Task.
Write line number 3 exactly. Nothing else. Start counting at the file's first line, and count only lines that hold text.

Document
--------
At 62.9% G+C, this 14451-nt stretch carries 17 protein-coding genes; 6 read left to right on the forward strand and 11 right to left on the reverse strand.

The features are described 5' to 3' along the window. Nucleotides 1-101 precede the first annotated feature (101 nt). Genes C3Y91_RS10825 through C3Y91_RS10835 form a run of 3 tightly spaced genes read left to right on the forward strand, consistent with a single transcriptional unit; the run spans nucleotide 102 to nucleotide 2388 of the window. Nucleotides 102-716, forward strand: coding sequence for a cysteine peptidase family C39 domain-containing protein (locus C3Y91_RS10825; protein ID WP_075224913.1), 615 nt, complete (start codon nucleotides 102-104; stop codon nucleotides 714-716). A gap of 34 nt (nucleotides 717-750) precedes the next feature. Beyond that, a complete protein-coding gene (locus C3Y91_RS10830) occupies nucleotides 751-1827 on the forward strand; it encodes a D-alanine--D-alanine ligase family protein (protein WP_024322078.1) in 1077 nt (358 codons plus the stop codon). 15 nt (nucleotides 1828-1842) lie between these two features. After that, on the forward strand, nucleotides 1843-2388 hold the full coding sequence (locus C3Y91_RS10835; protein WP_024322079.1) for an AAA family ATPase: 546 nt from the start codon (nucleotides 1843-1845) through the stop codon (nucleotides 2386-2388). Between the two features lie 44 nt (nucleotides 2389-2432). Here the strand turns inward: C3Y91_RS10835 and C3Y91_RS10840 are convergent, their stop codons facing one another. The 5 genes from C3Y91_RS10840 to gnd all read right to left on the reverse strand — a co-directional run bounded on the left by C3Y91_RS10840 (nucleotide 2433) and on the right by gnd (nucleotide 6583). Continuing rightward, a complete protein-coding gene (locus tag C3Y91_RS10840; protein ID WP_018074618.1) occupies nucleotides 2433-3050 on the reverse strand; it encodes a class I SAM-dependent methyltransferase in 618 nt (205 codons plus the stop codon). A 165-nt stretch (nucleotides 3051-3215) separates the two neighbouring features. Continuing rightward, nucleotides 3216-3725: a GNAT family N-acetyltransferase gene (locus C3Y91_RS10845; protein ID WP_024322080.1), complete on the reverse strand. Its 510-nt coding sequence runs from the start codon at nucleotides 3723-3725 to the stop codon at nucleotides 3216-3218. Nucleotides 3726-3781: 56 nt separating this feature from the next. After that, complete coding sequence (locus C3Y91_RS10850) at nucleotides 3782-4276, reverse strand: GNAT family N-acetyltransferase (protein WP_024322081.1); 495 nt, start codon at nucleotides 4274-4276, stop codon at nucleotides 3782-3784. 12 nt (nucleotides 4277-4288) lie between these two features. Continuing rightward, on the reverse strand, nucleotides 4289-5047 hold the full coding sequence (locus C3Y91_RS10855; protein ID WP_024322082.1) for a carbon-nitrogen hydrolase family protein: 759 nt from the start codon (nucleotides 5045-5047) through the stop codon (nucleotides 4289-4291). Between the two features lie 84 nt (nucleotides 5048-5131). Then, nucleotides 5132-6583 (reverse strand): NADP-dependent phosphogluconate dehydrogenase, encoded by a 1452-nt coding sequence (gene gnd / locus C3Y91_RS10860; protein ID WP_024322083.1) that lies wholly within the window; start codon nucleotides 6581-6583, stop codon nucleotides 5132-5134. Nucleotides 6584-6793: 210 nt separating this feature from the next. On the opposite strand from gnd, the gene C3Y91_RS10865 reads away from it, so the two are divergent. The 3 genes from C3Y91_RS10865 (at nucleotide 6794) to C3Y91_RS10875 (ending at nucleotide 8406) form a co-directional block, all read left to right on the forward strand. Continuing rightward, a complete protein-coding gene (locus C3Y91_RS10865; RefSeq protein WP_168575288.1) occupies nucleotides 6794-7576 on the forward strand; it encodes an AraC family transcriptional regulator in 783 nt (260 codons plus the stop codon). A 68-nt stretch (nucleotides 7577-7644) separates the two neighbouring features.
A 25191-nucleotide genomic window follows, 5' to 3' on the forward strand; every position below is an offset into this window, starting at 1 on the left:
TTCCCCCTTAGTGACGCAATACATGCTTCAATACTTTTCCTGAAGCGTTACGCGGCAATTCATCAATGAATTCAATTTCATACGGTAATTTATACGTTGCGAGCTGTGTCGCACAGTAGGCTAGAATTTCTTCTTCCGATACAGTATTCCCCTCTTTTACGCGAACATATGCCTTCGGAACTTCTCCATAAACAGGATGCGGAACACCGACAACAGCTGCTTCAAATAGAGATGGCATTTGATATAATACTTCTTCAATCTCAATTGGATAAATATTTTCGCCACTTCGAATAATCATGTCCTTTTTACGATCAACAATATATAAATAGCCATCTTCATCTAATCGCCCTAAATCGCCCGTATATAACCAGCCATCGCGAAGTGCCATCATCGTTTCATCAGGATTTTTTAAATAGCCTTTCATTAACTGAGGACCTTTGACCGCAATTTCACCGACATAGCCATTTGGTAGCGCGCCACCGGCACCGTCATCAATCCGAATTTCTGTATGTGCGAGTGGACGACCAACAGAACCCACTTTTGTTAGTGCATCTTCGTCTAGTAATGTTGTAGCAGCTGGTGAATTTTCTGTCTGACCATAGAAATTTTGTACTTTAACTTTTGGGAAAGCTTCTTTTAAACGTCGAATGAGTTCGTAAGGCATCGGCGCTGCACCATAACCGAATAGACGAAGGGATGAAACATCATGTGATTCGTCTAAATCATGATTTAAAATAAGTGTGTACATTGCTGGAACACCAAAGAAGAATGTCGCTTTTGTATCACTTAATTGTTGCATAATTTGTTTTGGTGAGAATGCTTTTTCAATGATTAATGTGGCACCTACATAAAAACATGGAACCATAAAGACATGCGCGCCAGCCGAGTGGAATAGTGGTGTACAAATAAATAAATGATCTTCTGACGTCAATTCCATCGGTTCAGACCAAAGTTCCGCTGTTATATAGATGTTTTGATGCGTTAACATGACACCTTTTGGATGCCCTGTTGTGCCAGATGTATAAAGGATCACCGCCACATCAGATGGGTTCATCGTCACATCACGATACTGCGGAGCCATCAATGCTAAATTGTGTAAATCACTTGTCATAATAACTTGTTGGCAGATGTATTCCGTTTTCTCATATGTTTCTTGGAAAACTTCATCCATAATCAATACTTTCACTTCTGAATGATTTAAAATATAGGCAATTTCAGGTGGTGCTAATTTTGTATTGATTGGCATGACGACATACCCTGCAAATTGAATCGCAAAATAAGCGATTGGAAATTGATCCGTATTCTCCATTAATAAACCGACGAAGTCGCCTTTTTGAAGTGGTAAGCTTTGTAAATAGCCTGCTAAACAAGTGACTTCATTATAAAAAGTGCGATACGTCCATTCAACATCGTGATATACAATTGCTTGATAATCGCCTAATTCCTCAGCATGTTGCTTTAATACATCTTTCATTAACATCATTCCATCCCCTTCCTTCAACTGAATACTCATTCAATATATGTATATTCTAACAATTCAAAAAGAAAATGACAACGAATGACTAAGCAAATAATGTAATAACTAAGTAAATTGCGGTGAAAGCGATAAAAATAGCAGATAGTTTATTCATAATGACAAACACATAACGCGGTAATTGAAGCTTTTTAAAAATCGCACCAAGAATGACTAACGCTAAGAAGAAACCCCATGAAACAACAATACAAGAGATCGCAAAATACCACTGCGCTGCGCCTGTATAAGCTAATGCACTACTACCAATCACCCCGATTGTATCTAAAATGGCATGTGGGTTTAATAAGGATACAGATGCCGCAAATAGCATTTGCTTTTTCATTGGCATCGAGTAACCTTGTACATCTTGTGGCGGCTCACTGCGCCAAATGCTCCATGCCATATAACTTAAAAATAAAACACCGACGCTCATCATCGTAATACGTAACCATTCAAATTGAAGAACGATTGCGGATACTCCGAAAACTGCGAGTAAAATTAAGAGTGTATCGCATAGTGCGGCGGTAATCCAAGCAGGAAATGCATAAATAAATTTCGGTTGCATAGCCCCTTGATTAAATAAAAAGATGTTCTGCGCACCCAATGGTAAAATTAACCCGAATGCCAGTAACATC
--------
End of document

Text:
A 25191-nucleotide genomic window follows, 5' to 3' on the forward strand; every position below is an offset into this window, starting at 1 on the left: